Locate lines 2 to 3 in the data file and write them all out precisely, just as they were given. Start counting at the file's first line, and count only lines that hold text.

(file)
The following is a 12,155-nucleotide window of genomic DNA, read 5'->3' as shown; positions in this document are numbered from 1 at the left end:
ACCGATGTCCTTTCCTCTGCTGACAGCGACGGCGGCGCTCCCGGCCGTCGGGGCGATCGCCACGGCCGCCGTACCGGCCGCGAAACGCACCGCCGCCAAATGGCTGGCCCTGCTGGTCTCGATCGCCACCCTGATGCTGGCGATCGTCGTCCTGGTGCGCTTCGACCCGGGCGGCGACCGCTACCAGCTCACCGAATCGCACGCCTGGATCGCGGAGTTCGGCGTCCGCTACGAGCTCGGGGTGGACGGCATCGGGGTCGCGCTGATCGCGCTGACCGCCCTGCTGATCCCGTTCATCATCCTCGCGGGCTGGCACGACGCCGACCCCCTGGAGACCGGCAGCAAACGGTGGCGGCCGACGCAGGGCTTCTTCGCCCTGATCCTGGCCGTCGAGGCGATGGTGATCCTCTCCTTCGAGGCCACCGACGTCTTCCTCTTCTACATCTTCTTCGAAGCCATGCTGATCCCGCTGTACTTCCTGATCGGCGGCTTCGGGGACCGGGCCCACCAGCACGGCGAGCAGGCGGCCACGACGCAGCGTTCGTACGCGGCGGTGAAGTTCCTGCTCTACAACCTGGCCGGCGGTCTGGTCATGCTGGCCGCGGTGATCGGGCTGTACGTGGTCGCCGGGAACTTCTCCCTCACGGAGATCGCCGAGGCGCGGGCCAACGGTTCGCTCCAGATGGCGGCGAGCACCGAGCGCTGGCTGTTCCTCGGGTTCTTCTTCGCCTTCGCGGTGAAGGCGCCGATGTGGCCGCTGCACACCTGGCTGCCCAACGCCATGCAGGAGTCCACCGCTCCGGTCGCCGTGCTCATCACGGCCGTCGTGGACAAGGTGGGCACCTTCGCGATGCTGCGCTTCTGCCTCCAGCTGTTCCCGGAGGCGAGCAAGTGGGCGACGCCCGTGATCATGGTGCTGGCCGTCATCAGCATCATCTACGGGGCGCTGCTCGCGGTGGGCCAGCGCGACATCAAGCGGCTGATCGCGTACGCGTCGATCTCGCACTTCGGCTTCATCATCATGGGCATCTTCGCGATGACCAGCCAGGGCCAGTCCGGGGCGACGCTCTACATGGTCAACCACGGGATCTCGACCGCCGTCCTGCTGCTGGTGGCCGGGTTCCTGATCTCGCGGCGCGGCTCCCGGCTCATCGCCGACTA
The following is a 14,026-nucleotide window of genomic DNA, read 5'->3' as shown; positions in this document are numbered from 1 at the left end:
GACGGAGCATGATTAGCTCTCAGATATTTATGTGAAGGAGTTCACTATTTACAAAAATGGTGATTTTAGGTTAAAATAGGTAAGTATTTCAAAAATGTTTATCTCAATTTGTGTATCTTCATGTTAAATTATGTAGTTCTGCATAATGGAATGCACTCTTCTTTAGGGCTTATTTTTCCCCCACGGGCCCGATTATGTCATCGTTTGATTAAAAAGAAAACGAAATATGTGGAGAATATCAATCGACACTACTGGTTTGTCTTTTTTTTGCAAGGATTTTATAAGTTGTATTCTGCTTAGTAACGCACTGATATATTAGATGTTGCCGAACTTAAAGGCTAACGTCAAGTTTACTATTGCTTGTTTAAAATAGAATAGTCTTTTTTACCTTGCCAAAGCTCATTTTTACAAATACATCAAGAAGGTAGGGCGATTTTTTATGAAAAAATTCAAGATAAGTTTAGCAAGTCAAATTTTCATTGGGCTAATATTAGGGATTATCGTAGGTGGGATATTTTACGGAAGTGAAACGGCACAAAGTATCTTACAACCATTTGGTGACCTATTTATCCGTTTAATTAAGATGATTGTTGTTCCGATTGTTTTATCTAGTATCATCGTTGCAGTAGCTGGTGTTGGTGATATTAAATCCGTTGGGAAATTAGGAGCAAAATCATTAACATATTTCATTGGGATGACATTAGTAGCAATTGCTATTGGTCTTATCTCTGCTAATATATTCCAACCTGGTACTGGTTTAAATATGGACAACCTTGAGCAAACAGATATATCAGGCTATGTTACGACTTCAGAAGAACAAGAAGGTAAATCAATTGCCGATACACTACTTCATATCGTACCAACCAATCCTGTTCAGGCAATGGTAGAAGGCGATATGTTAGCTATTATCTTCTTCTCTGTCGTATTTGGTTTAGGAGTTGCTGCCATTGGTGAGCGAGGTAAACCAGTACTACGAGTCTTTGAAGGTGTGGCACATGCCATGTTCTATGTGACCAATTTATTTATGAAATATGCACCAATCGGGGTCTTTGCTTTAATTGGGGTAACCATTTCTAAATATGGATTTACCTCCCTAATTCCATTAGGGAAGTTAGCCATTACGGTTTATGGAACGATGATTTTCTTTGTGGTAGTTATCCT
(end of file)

ACCGATGTCCTTTCCTCTGCTGACAGCGACGGCGGCGCTCCCGGCCGTCGGGGCGATCGCCACGGCCGCCGTACCGGCCGCGAAACGCACCGCCGCCAAATGGCTGGCCCTGCTGGTCTCGATCGCCACCCTGATGCTGGCGATCGTCGTCCTGGTGCGCTTCGACCCGGGCGGCGACCGCTACCAGCTCACCGAATCGCACGCCTGGATCGCGGAGTTCGGCGTCCGCTACGAGCTCGGGGTGGACGGCATCGGGGTCGCGCTGATCGCGCTGACCGCCCTGCTGATCCCGTTCATCATCCTCGCGGGCTGGCACGACGCCGACCCCCTGGAGACCGGCAGCAAACGGTGGCGGCCGACGCAGGGCTTCTTCGCCCTGATCCTGGCCGTCGAGGCGATGGTGATCCTCTCCTTCGAGGCCACCGACGTCTTCCTCTTCTACATCTTCTTCGAAGCCATGCTGATCCCGCTGTACTTCCTGATCGGCGGCTTCGGGGACCGGGCCCACCAGCACGGCGAGCAGGCGGCCACGACGCAGCGTTCGTACGCGGCGGTGAAGTTCCTGCTCTACAACCTGGCCGGCGGTCTGGTCATGCTGGCCGCGGTGATCGGGCTGTACGTGGTCGCCGGGAACTTCTCCCTCACGGAGATCGCCGAGGCGCGGGCCAACGGTTCGCTCCAGATGGCGGCGAGCACCGAGCGCTGGCTGTTCCTCGGGTTCTTCTTCGCCTTCGCGGTGAAGGCGCCGATGTGGCCGCTGCACACCTGGCTGCCCAACGCCATGCAGGAGTCCACCGCTCCGGTCGCCGTGCTCATCACGGCCGTCGTGGACAAGGTGGGCACCTTCGCGATGCTGCGCTTCTGCCTCCAGCTGTTCCCGGAGGCGAGCAAGTGGGCGACGCCCGTGATCATGGTGCTGGCCGTCATCAGCATCATCTACGGGGCGCTGCTCGCGGTGGGCCAGCGCGACATCAAGCGGCTGATCGCGTACGCGTCGATCTCGCACTTCGGCTTCATCATCATGGGCATCTTCGCGATGACCAGCCAGGGCCAGTCCGGGGCGACGCTCTACATGGTCAACCACGGGATCTCGACCGCCGTCCTGCTGCTGGTGGCCGGGTTCCTGATCTCGCGGCGCGGCTCCCGGCTCATCGCCGACTA
The following is a 14,026-nucleotide window of genomic DNA, read 5'->3' as shown; positions in this document are numbered from 1 at the left end: